COVID-19 drug for outpatients tested
Scientists at Stanford Medicine are investigating whether a molecule called interferon-lambda can help people with mild cases of COVID-19 feel better and reduce their transmission of the disease-causing virus.
HIV vaccine proves effective in primates
Most vaccines direct the adaptive immune system to fight off infections with one arm tied behind its back. A new study in monkeys untied the other arm.
Twin registry gets new home at Stanford
Studies of identical versus fraternal twins reveal the relative contributions of heredity and the environment to numerous human traits. Now, Stanford has its own twin registry.
Valve helps emphysema patients breathe easier
Allen Eddy underwent a procedure to insert a device, the Zephyr valve, into the diseased portion of his upper left lung lobe. He had no idea it would help so much.
Stanford Health Care earns A for safety
The hospitals earned top grades in the latest patient-safety assessments by The Leapfrog Group, a national health care watchdog organization.
Roeland Nusse receives Gairdner award
The Stanford developmental biologist was honored for a lifetime of work on the Wnt signaling pathway, which plays an important role in normal development and in cancer.
Stanford Health Care resumes most procedures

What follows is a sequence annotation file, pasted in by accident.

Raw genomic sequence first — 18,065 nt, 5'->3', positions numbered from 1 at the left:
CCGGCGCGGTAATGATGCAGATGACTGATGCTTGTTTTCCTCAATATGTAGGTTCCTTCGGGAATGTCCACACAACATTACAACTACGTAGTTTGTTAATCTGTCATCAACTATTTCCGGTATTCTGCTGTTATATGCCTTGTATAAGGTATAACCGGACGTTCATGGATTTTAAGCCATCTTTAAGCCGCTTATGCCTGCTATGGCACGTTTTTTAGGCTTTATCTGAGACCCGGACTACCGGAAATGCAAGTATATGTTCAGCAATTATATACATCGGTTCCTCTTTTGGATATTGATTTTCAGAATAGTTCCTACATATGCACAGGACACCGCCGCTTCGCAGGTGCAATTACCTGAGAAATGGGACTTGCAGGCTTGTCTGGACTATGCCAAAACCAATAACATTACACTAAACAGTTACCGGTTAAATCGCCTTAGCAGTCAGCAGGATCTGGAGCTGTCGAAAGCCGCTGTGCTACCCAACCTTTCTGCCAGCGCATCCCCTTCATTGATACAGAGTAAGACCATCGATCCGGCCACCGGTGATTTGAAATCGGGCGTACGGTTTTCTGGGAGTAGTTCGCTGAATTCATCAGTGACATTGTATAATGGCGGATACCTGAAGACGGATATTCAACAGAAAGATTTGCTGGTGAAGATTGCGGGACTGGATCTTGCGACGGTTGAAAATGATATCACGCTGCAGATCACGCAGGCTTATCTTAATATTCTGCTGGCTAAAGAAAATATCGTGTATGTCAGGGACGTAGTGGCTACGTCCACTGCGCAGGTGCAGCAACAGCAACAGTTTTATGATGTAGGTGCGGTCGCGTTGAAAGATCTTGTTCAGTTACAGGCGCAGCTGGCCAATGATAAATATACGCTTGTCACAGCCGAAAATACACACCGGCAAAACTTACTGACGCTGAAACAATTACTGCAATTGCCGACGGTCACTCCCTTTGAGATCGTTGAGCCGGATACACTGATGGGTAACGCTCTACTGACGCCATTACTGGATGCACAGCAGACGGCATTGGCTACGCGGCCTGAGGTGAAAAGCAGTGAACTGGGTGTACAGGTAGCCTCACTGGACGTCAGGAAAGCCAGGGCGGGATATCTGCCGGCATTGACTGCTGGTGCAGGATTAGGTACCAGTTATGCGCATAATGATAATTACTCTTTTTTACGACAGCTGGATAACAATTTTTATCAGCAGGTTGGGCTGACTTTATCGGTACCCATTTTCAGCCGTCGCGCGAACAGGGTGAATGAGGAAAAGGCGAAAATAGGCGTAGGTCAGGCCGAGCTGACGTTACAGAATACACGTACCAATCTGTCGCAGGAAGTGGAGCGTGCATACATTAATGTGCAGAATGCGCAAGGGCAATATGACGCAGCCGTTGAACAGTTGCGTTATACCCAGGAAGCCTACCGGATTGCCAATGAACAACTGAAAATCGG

With extensive testing showing very low COVID-19 infection rates and with many safety measures in place, Stanford Health Care providers are now performing almost all medical procedures, including surgeries, diagnostic imaging and routine screenings.
Brain abnormalities in PANS
MRI brain scans show subtle changes consistent with inflammation in a severe childhood disease in which the immune system is thought to attack the brain, Stanford researchers found.
Emergency approval of remdesivir for COVID-19
Stanford Medicine researchers who participated in two separate clinical trials are encouraged by data indicating that remdesivir can treat COVID-19.
New members of the National Academy of Sciences
Howard Chang of dermatology and of genetics, Richard Lewis of molecular and cellular physiology, and Peter Sarnow of microbiology and immunology were elected to the National Academy of Sciences.